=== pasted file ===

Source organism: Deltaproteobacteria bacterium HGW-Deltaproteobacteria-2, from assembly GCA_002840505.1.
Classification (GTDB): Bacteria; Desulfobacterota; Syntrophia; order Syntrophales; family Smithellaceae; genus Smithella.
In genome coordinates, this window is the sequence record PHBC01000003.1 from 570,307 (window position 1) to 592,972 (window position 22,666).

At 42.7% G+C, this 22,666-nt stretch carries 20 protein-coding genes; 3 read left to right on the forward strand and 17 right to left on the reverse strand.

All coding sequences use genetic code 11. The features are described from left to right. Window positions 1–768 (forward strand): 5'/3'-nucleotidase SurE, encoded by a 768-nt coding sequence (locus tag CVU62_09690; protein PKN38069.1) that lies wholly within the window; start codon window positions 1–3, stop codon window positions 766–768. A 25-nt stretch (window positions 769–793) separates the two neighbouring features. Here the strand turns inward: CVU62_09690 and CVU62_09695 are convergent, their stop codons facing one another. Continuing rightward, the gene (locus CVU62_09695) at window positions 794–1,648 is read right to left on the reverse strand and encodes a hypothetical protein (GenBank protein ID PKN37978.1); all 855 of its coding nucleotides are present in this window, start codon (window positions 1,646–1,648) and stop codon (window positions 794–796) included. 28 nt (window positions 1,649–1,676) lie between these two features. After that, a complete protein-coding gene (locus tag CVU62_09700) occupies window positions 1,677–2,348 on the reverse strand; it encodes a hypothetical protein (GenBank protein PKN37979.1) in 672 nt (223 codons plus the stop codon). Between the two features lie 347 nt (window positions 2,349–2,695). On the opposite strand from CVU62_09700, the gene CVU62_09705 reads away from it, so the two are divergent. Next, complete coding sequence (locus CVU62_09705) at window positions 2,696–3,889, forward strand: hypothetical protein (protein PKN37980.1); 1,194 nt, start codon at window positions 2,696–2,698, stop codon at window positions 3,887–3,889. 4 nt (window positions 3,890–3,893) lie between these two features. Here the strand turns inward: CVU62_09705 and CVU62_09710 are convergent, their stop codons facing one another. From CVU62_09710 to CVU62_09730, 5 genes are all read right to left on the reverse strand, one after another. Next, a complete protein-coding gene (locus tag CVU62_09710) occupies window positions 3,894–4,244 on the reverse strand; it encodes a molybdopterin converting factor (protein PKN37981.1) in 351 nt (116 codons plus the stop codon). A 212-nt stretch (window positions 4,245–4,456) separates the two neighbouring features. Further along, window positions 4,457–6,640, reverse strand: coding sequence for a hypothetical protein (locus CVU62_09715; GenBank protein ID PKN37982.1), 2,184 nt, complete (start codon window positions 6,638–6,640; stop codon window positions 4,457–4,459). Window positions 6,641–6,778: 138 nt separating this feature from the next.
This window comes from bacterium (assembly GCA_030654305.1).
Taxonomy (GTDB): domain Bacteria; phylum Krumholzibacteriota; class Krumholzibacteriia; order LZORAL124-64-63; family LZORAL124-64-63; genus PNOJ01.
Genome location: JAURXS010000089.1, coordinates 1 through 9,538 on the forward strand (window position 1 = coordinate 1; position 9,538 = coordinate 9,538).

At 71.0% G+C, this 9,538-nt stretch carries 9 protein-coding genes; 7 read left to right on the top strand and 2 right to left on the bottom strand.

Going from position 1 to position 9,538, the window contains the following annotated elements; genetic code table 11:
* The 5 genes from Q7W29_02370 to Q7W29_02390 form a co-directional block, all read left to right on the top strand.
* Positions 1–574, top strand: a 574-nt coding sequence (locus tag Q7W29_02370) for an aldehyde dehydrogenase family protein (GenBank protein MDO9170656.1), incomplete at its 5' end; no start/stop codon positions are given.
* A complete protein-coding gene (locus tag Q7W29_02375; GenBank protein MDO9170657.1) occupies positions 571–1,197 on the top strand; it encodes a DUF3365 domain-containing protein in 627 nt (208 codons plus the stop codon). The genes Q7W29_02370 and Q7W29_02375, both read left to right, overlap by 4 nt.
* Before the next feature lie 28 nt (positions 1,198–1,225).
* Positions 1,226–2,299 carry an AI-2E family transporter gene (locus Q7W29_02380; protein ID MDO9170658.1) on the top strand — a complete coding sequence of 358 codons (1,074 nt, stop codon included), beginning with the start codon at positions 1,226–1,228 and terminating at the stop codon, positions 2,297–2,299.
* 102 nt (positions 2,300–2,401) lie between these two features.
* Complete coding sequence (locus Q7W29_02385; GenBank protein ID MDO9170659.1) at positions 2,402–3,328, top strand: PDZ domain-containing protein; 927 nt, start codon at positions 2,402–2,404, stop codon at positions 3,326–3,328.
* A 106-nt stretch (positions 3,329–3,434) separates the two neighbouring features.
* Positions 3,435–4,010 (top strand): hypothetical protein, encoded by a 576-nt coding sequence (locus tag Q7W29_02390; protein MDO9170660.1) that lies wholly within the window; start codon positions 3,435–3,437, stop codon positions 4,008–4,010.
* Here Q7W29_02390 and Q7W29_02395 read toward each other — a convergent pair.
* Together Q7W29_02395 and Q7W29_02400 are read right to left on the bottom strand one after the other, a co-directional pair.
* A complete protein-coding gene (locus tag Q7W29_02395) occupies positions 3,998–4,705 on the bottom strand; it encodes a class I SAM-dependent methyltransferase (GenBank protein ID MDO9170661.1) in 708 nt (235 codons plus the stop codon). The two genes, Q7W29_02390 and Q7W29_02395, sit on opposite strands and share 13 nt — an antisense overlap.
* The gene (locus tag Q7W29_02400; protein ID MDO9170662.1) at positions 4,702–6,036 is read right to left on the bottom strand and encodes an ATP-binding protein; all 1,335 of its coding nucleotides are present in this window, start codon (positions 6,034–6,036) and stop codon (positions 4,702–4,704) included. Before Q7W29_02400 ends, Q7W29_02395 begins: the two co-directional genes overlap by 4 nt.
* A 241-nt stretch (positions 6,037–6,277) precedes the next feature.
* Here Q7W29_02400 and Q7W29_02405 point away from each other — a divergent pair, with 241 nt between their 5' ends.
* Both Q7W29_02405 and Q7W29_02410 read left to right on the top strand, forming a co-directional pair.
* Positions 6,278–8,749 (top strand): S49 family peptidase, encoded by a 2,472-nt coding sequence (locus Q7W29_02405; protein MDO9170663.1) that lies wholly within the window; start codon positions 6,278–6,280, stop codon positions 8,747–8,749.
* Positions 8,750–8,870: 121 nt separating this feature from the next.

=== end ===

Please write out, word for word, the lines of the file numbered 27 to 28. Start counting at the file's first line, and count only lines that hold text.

* Positions 6,278–8,749 (top strand): S49 family peptidase, encoded by a 2,472-nt coding sequence (locus Q7W29_02405; protein MDO9170663.1) that lies wholly within the window; start codon positions 6,278–6,280, stop codon positions 8,747–8,749.
* Positions 8,750–8,870: 121 nt separating this feature from the next.